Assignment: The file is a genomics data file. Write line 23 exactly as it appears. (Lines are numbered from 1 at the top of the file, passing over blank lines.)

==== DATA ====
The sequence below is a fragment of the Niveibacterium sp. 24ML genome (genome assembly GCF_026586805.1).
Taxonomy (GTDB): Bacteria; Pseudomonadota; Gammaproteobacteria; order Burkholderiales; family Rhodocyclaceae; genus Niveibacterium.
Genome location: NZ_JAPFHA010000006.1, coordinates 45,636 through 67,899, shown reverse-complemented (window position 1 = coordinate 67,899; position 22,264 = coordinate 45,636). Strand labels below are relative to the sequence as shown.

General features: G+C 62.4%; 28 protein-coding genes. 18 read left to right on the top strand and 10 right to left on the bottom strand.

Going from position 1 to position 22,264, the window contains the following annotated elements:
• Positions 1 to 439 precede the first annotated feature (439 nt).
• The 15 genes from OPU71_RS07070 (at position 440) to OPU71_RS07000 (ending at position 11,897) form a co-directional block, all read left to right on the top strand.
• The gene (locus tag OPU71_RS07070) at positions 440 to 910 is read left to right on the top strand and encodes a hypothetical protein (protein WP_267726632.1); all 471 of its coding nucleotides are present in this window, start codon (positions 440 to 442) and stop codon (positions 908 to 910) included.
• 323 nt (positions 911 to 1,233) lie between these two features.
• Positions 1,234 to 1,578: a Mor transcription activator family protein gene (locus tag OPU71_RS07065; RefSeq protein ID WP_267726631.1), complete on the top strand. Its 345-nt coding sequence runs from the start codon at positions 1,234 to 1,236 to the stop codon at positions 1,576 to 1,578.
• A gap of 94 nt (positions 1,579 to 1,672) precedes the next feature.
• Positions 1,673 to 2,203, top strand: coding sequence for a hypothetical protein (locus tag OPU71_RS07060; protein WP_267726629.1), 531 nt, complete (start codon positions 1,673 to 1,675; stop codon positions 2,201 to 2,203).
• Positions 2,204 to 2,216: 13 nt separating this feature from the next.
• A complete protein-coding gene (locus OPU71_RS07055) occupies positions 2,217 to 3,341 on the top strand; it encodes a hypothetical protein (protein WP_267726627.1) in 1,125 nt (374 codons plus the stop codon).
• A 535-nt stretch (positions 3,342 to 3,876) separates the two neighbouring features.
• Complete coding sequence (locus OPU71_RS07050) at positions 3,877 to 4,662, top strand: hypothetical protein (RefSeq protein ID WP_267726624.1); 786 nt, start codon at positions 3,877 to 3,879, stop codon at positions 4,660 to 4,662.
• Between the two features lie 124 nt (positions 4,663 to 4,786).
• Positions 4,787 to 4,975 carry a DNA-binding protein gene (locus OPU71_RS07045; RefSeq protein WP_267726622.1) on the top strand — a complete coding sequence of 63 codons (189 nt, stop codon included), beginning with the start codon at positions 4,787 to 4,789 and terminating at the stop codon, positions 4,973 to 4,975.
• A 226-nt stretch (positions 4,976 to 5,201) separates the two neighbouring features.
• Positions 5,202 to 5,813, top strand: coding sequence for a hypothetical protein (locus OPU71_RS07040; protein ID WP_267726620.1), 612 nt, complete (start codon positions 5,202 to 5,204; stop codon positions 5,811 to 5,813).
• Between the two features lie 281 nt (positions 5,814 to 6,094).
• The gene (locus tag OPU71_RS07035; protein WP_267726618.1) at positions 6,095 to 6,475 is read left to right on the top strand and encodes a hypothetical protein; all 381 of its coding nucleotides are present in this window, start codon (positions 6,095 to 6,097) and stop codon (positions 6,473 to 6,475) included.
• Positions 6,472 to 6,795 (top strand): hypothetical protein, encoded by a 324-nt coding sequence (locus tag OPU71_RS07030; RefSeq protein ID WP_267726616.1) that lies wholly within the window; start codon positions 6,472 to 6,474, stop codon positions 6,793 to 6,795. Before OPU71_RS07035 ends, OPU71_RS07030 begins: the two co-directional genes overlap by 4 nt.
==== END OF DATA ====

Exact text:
• Positions 6,472 to 6,795 (top strand): hypothetical protein, encoded by a 324-nt coding sequence (locus tag OPU71_RS07030; RefSeq protein ID WP_267726616.1) that lies wholly within the window; start codon positions 6,472 to 6,474, stop codon positions 6,793 to 6,795. Before OPU71_RS07035 ends, OPU71_RS07030 begins: the two co-directional genes overlap by 4 nt.